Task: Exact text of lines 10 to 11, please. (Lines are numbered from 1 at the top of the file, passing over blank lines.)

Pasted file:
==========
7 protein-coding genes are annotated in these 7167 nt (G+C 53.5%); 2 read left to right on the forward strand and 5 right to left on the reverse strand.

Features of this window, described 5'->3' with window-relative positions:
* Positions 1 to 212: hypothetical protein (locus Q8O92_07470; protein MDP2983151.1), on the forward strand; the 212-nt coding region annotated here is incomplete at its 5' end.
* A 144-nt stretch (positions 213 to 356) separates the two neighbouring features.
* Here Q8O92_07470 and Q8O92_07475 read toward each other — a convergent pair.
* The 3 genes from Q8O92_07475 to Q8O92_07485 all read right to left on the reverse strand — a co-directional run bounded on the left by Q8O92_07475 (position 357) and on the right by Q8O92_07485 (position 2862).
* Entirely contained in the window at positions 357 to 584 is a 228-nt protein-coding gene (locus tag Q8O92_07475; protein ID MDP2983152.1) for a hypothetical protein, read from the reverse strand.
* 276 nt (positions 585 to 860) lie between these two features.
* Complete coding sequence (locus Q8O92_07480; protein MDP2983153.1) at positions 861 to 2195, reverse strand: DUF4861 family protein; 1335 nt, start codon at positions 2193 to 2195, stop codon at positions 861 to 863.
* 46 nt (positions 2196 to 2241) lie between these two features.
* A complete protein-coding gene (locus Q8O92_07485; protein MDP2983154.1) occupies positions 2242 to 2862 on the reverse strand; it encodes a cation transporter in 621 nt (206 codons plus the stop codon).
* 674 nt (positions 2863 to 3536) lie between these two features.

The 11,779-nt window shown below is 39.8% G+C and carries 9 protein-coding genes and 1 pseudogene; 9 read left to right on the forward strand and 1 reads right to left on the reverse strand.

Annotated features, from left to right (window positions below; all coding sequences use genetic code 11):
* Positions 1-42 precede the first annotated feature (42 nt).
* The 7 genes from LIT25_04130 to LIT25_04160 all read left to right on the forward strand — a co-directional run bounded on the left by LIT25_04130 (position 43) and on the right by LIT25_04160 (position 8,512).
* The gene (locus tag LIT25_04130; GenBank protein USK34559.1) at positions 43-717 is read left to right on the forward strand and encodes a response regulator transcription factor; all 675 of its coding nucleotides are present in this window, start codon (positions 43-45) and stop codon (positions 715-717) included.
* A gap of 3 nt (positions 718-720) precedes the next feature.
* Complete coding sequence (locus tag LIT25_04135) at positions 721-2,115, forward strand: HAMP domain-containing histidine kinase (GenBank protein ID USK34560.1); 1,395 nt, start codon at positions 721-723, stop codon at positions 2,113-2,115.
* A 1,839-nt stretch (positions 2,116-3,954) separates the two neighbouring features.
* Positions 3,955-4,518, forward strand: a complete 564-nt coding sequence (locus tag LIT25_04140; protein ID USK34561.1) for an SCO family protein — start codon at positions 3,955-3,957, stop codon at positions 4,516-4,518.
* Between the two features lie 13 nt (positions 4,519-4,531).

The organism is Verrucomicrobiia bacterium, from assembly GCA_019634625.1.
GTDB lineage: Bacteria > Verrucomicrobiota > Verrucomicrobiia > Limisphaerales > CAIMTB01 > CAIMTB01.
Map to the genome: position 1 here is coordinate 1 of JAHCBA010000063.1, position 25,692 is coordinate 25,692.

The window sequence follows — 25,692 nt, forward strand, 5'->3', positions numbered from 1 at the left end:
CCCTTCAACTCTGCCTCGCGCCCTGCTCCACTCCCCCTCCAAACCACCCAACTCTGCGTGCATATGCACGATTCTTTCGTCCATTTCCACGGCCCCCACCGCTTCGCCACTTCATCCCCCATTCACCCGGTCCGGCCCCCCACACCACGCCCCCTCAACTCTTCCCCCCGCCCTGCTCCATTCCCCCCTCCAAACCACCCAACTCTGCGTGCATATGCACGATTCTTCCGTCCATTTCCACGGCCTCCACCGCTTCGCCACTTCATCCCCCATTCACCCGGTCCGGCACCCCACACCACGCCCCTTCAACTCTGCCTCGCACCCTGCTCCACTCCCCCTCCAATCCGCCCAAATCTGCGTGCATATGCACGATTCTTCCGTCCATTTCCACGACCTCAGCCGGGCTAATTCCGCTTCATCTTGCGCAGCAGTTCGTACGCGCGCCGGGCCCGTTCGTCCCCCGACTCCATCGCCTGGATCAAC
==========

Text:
* 46 nt (positions 2196 to 2241) lie between these two features.
* A complete protein-coding gene (locus Q8O92_07485; protein MDP2983154.1) occupies positions 2242 to 2862 on the reverse strand; it encodes a cation transporter in 621 nt (206 codons plus the stop codon).